Our Brothers’ Keepers of Southern Illinois received the full approval of the ESL Planning Commission on October 26, 2016 to build and operate a supervised housing program for adult males released from prison and on parole. The approval plan included the security measures and monitoring procedures that would be in place for the residents. OBK is seeking to proceed with the assistance from the City of East St. Louis to find an acceptable site of vacant land and/or existing structure for rehab.
The OBK Board of Directors made a formal presentation to the East St. Louis City Council on December 8th, 2016. Mayor Emeka Jackson-Hick and the City Council Committee members included Public Works Committee (Robert Eastern III, President Pro Tem of City Council), Finance Committee (June Hamilton-Dean), Public Safety Committee (Latoya Greenwood), and Community Development Committee (Roy Mosly Sr.)
Mayor Emeka Jackson-Hicks, City Manager Courtney Logan and City Attorney Michael Wagner agreed that no voice vote approval was required at the meeting. The Planning Commission had officially approved the OBK project. The City Council had reviewed the OBK presentation document, recommendation of the Planning Department (Darren Thompson and Jesse Lofton) and the documentation from Tina Phillips and were in agreement to proceed. Tina Phillips indicated that Jabari Conrad will be the OBK contact for finding vacant land and/or a suitable structure for rehab. OBK will submit a list of criteria for the home to narrow the selection process.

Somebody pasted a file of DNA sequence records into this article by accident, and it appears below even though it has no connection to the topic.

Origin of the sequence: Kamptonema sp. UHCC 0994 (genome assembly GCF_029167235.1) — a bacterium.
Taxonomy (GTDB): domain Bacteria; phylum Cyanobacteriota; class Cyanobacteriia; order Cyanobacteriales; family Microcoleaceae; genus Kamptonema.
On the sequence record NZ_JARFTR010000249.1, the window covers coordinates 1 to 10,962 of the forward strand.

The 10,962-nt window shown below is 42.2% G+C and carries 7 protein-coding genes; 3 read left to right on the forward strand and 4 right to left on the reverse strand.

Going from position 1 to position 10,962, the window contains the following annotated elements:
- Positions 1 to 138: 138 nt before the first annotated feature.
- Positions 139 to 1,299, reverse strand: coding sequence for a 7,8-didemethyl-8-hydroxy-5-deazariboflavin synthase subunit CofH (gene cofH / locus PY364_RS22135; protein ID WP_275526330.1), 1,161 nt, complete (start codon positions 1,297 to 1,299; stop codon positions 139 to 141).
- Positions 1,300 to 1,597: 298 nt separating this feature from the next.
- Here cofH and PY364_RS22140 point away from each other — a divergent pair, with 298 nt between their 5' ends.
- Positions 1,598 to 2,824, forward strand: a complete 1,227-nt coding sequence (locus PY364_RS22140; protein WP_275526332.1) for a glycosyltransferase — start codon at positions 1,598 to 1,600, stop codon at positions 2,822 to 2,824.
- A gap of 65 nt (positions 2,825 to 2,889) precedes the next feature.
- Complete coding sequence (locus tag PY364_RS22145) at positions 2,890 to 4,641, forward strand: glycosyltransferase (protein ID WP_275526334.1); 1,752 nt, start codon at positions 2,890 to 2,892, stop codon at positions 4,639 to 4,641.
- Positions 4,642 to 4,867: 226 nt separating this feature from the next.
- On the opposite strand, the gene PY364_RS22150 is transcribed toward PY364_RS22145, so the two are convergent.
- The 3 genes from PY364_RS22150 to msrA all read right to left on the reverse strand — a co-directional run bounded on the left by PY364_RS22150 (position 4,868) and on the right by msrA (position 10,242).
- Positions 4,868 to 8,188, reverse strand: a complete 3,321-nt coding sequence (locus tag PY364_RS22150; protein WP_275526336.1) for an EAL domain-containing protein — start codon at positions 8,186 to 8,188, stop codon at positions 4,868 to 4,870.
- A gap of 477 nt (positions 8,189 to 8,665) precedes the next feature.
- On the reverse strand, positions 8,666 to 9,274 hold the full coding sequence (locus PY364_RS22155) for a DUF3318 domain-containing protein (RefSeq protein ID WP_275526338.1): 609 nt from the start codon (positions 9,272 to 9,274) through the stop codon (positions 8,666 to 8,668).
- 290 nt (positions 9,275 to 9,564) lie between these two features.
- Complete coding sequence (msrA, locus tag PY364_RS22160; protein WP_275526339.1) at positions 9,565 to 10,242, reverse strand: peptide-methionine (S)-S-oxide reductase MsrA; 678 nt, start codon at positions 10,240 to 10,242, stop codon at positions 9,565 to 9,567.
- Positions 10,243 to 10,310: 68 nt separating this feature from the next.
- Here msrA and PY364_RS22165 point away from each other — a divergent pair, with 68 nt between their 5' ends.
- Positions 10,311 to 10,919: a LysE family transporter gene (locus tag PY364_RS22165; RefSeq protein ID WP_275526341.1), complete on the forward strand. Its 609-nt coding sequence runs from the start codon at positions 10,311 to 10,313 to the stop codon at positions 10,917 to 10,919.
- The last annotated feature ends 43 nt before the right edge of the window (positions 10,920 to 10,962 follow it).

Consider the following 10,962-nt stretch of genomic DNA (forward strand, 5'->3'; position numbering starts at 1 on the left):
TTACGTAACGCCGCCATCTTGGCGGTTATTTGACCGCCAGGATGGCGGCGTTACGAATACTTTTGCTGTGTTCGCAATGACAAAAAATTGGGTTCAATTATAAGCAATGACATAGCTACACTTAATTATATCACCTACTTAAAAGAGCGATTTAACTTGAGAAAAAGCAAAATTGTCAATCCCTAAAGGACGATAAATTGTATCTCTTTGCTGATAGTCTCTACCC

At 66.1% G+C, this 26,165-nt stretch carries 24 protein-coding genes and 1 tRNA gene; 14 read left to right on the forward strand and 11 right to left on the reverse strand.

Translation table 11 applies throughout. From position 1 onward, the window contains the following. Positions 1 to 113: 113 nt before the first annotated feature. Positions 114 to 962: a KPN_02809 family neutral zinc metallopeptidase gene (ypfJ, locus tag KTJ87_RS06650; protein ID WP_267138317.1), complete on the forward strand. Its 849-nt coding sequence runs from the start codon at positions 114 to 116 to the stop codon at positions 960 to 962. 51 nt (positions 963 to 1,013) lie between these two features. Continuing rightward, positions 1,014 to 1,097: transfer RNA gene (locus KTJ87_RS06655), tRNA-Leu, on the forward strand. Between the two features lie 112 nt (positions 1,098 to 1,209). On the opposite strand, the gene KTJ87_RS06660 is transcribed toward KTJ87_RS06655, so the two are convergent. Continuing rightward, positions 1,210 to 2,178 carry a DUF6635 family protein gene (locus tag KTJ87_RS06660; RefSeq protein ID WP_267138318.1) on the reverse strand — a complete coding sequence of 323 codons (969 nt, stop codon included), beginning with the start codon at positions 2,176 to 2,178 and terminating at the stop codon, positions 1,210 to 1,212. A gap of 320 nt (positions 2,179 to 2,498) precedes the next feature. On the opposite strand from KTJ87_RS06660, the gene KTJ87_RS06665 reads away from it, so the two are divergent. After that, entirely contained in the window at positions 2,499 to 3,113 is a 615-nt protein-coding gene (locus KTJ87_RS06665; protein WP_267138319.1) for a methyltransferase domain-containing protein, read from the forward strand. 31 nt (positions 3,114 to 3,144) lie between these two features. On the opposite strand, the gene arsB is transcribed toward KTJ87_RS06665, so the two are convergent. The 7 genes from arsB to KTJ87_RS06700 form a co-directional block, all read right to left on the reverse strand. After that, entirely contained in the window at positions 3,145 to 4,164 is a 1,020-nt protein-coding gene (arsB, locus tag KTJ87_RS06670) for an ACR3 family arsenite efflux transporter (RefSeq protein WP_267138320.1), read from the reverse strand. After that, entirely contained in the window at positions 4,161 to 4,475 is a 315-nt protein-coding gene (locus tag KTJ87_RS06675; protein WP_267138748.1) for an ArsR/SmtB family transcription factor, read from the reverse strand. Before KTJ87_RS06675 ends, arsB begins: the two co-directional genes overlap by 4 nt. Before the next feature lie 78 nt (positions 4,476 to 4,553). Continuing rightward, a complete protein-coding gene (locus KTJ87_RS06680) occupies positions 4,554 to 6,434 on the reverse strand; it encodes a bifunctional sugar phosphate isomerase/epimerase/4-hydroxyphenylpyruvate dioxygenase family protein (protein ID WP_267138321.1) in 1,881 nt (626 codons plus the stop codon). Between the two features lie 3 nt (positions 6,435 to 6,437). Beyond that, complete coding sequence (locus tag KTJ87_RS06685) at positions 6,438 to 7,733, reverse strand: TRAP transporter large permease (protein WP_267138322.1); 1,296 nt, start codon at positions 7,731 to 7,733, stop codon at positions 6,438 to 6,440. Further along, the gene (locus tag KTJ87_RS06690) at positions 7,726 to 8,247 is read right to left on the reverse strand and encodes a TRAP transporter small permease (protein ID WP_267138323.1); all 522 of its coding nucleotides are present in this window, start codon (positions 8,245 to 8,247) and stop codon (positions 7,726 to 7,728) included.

The following criminal justice articles are included that continue to support the need for restorative justice and rehabilitation of returning citizens released from prisons and jails and entering communities as responsible citizens.
- Catholic Conference of Illinois – Statement to Members of the Illinois Commission on Criminal Justice and Sentencing Reform
- The U.S. Government’s Verdict on Private Prisons (The Atlantic)
- “Tough on Crime” Doesn’t Pay (America Magazine)
- IDOC’s Mental Health Settlement in Rasho v. Baldwin (Rasho)
Catholic Conference of Illinois – Statement to Members of the Illinois Commission on Criminal Justice and Sentencing Reform (www.icjia.state.il.us.cjreform2015)